Many teachers enjoy their experience of teaching English in Vietnam, although it isn't as laid back as Thailand, for example, and many find it a stressful experience too (the traffic being a frequent complaint). However, the population is young, and keen to learn English, as it is seen as being important in helping them to get a job. EFL jobs in Vietnam generally require less experience and tefl certification than many other countries. Most TEFL jobs in Vietnam are in Ho Chi Minh City (Saigon) and Hanoi, the capital.
Most of those teaching English in Vietnam are working in private language schools. There are also jobs available in Vietnamese universities, but they can be harder to find. Many private language schools only give part-time work to avoid paying tax, so many English teachers work at two schools. As in all countries, the quality of private language schools varies a lot. Do some research on the school before accepting a job: speak to other teachers and check online.
Not all 'volunteer' positions are really volunteer work. Do check this one out, there are many stories of overworked and underpaid 'volunteers.' You're probably better just turning up and finding work yourself.
Private language schools usually ask for a BA and TEFL certificate, but many teachers find EFL jobs in Vietnam without these. If you want to work legally with a work permit, you will need a degree. Many of the jobs advertised online require a degree, a TEFL certificates, and experience.
However, most jobs are to be found by being there and looking around yourself. For these jobs qualifications are not always required. A smart appearance is important; and for some jobs a tie is needed. Apart from Ho Chi Minh City and Hanoi, there are also opportunities for tefl jobs in Da Nang, and sometimes in other cities.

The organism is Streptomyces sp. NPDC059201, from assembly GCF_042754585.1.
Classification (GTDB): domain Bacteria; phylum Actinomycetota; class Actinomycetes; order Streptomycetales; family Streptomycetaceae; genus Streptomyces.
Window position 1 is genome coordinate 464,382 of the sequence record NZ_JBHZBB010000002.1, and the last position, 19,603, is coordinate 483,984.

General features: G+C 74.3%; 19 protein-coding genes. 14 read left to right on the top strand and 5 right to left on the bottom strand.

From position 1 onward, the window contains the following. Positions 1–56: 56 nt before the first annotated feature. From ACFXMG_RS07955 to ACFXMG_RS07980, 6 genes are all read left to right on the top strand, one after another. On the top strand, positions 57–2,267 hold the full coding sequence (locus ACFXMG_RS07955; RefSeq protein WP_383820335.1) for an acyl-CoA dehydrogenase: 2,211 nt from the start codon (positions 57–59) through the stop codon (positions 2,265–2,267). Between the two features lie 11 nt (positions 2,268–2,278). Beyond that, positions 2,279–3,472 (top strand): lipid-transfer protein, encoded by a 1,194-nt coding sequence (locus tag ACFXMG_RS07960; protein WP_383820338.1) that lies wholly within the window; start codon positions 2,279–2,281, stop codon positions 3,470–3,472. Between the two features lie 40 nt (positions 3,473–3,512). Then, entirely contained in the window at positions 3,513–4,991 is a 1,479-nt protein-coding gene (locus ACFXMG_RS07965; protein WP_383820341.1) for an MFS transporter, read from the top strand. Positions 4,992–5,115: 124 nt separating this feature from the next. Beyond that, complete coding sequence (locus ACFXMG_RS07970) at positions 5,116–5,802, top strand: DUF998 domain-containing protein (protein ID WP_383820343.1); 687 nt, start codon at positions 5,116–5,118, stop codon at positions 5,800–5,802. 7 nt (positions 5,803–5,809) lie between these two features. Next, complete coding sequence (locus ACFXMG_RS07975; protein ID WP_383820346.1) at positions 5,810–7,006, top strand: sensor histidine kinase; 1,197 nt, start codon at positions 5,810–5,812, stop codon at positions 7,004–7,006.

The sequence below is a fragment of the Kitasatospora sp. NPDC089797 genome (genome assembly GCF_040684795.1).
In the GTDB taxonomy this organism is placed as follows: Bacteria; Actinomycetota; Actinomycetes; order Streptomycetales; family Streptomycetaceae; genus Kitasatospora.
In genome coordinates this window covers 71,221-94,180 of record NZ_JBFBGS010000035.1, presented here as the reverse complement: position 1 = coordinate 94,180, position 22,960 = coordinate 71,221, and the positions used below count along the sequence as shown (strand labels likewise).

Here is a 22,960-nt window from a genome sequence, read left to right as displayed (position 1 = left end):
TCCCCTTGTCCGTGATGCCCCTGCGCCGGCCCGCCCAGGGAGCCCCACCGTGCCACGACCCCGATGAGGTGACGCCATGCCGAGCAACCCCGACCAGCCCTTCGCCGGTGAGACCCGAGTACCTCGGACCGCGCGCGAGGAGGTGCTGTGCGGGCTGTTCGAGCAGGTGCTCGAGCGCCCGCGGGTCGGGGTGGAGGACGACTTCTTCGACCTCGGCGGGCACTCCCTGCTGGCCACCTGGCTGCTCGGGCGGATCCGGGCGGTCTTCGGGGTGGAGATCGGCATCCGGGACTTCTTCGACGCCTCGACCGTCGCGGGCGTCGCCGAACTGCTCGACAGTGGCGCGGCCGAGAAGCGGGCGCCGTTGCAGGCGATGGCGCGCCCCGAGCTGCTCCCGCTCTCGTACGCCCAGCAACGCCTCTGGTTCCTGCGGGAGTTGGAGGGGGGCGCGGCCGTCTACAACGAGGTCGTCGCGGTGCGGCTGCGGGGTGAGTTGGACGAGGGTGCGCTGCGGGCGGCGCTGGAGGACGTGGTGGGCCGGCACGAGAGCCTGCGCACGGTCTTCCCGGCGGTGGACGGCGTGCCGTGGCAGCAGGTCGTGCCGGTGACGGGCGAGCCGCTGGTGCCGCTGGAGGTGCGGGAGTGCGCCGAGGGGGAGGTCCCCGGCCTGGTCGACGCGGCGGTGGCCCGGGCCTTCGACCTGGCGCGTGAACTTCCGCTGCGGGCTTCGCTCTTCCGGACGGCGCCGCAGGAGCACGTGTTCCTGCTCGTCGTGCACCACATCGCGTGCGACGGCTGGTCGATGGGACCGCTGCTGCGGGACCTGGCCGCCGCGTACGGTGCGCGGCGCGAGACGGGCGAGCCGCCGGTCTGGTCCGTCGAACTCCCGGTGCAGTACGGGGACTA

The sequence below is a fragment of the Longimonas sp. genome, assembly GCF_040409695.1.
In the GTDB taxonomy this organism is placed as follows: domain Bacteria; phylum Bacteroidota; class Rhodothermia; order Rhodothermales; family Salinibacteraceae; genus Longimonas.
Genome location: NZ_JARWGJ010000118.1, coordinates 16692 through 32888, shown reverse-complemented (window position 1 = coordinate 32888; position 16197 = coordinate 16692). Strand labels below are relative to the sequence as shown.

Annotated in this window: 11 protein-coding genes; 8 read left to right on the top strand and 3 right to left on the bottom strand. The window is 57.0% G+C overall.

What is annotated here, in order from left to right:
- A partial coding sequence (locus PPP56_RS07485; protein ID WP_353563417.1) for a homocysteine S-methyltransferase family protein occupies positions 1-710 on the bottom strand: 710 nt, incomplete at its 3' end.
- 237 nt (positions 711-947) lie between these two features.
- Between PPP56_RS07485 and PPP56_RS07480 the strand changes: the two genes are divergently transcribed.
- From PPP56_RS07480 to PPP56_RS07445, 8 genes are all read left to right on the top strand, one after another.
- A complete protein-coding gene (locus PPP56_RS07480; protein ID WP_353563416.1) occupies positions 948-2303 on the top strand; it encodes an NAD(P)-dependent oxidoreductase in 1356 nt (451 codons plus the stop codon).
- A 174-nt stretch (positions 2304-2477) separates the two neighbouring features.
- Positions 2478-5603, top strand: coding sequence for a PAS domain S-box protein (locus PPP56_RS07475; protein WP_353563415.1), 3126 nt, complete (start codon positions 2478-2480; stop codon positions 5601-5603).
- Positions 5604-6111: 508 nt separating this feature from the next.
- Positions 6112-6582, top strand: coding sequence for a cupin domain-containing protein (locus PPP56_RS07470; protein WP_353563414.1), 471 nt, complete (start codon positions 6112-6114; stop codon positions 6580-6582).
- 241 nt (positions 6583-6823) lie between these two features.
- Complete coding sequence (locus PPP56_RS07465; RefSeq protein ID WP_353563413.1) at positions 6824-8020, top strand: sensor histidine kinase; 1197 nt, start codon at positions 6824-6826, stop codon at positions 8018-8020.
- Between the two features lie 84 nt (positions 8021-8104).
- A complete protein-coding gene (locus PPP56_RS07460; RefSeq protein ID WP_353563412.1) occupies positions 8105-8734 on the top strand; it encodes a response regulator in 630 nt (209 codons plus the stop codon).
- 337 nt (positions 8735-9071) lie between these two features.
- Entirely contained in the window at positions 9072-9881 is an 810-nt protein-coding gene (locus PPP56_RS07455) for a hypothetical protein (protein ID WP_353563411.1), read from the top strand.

Private students are easy to find. As well as local students, you there are many Japanese and Koreans working in Vietnam, and they often want their children to learn English.
Work visas are possible, but hard to get. Many of those teaching English in Vietnam, do so on tourist visas, and renew them for three months. Many schools also change the teacher's tourist visa to a business visa. A lot of schools are not registered to get work visas.
Salaries for teaching English in Vietnam are low, but higher than local salaries (and higher than in many of the neighbouring countries, for example Thailand), so you can live well, if you live simply. Hourly rates are around $10-$20 an hour - although I've seen rates for 45 minute classes at $6. Monthly salaries range from $900-$1,800. As always, you can find examples outside the usual range.
A lot of business is in Ho Chi Minh City, and a lot of teachers work there. There are also more bars and western restaurants there. However, many teachers also like teaching English in Hanoi. There is still a French feel to parts of the city, and if you want to learn Vietnamese, it could be the better choice.
One of the good things about living in Vietnam is the opportunity for travel; both in Vietnam, and in other parts of South East Asia and the Far East. Vietnam has some beautiful places to visit, and it also has wildlife unique to the country.